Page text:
Base treatment on need to:– • – Maintain fibrinogen level above 1 g/l. • – Maintain PT and APPT less than 1.5 times control value • – Stop persistent active bleeding
Guidelines: FFP Use • Usual dosing: 10-15ml/Kg • 15-20% rise in factor levels • Usually does not correct laboratory coagulation status to “normal” • Evidence for its use as prophylaxis in nonbleeding patients, is limited
Cryoprecipitate • 10-15 ml per unit (bag) • Fibrinogen 250 mg • Factor VIII 80-120 units • Von Willebrand Factor 40-70% of FFP • Factor XIII 20-30% of FFP • Fibronectin 20-40 mg
Cryoprecipitate: Dosing • 1-2 Units / 10 Kg • Expect 60-100 mg/dl rise in fibrinogen • Goal: Fibrinogen 70-100 mg/dl • Patients on massive transfusion protocol and receiving greater than 10 units of FFP generally do not need additional cryoprecipitate, having received an adequate bolus of fibrinogen in the large quantity of FFP.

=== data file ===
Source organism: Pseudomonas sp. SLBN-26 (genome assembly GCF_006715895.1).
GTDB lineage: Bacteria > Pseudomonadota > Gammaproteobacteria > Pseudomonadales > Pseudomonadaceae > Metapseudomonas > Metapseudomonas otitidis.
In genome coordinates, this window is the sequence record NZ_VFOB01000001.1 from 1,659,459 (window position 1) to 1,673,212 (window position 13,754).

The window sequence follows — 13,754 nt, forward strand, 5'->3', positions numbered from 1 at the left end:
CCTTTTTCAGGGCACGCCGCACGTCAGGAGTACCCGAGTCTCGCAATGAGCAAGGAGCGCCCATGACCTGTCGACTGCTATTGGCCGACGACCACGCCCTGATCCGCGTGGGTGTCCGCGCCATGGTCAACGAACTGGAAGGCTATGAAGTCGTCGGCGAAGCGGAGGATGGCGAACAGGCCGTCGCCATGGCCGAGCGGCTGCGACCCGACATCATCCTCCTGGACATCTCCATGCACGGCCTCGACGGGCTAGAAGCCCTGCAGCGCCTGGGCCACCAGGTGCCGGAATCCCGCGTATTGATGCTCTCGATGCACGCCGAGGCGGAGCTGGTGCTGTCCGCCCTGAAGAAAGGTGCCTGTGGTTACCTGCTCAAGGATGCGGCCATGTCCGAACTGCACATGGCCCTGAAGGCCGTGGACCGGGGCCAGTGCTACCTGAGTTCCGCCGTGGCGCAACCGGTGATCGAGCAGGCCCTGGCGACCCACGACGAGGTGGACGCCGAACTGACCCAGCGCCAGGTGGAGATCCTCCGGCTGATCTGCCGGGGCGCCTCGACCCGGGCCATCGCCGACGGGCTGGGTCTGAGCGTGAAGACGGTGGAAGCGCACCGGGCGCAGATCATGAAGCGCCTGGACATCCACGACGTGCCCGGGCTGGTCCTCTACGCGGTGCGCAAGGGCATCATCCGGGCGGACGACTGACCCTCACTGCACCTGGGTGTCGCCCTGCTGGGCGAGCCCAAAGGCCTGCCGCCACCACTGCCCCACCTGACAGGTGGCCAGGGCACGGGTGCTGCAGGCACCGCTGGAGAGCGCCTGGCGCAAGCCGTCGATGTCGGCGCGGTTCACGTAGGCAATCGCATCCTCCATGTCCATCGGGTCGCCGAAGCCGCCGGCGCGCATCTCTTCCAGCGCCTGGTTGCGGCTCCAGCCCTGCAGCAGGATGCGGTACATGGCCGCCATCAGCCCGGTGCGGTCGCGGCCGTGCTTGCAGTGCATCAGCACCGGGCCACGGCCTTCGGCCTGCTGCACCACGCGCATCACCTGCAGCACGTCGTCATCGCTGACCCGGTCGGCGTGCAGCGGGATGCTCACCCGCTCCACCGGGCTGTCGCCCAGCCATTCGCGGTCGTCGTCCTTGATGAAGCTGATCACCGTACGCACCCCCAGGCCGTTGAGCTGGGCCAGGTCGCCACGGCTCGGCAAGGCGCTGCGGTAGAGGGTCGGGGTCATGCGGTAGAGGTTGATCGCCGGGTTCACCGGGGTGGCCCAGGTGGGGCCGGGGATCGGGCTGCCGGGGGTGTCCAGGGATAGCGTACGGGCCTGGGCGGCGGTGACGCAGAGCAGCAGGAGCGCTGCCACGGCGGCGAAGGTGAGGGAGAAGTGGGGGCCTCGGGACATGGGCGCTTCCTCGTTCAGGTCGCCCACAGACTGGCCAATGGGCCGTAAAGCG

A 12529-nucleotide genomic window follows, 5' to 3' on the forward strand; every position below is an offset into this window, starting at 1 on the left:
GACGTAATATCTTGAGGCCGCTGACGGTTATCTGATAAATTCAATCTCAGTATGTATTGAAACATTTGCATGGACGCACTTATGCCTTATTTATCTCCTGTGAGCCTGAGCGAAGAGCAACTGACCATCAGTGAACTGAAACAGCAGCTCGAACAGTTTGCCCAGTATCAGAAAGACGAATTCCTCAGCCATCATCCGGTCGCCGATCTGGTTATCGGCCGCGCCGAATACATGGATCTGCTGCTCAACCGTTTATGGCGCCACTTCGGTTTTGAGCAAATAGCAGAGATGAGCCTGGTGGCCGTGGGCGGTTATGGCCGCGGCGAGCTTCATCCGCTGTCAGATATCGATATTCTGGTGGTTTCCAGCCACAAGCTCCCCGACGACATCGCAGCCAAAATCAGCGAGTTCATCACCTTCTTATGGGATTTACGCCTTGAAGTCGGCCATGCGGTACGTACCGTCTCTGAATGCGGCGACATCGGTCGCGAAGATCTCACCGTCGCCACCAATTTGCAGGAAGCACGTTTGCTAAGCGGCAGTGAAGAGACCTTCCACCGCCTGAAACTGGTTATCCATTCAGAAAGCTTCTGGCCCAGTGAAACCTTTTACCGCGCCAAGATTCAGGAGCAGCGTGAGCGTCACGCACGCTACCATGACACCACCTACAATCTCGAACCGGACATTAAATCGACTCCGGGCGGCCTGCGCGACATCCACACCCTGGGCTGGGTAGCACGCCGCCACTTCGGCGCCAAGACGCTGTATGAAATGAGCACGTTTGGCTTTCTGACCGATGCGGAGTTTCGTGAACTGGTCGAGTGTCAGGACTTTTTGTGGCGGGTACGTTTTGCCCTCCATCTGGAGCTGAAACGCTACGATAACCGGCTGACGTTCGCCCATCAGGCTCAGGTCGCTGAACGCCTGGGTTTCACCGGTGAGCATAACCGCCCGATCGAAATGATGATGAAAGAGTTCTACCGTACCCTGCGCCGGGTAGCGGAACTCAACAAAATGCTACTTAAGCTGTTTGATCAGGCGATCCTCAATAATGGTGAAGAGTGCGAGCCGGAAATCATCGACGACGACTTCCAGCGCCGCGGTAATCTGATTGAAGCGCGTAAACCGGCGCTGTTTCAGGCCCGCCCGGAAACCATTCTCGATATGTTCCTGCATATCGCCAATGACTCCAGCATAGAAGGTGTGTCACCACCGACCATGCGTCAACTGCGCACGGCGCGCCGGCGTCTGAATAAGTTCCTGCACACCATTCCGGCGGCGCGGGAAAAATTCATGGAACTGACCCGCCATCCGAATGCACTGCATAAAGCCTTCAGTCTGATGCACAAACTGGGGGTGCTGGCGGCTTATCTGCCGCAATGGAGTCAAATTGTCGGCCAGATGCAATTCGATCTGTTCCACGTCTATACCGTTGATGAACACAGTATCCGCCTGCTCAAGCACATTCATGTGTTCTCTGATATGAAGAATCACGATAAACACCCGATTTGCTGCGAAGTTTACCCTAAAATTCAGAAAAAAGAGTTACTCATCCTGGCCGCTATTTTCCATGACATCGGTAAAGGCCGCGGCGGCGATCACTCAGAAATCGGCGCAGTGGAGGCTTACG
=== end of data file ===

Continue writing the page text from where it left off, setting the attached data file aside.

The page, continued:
Platelets: Risk of Spontaneous Hemorrhage CountSite > 40,000 Minimal 20-40,000 GI Mucosa 5-20 Skin,Mucus Membranes < 5 CNS, Lung
Prophylactic Platelet TX Guidelines Platelet Count/μlRecommendation 0-5,000 Always 5-10,000 If Febrile or Minor Bleeding 11-20,000 If coagulopathy / minor procedure >20,000 If Major Bleed / invasive procedure
Transfused Platelets/Survival • 6 units = 1 single donor unit (SDP); available as ¼, ½ and full SDP • Dose: adult 1 unit/8-10 kg • Lifespan: 7-10 Days Native 2-3 Days Transfused • Factors shortening Lifespan: • Fever, Sepsis • HLA, Platelet Specific Abs • DIC • Product Age?
CASE 2: • 26 yr primi,32 wks pregnancy ,mild preeclampsia,comes with vague symptoms –malaise,epigastricpain,vomiting, giddiness. On Ix--- Hb 9.5,PCV 30, PC 80000,S.Br 2.8, SGPT 45,SGOT 80, RFT N, Coagulation profile N • Probable Diagnosis?? Differential diagnosis?? • Would you ask for any other Ix?? • Pathophysiology …
Laboratory Findings in HELLP • Hemolysis • Abnormal peripheral smear • Total bilirubin > 1.2 mg/dl • LDH > 600 IU/L • Liver Enzymes • AST (SGOT) > 70 IU/L • Platelet count • < 100,000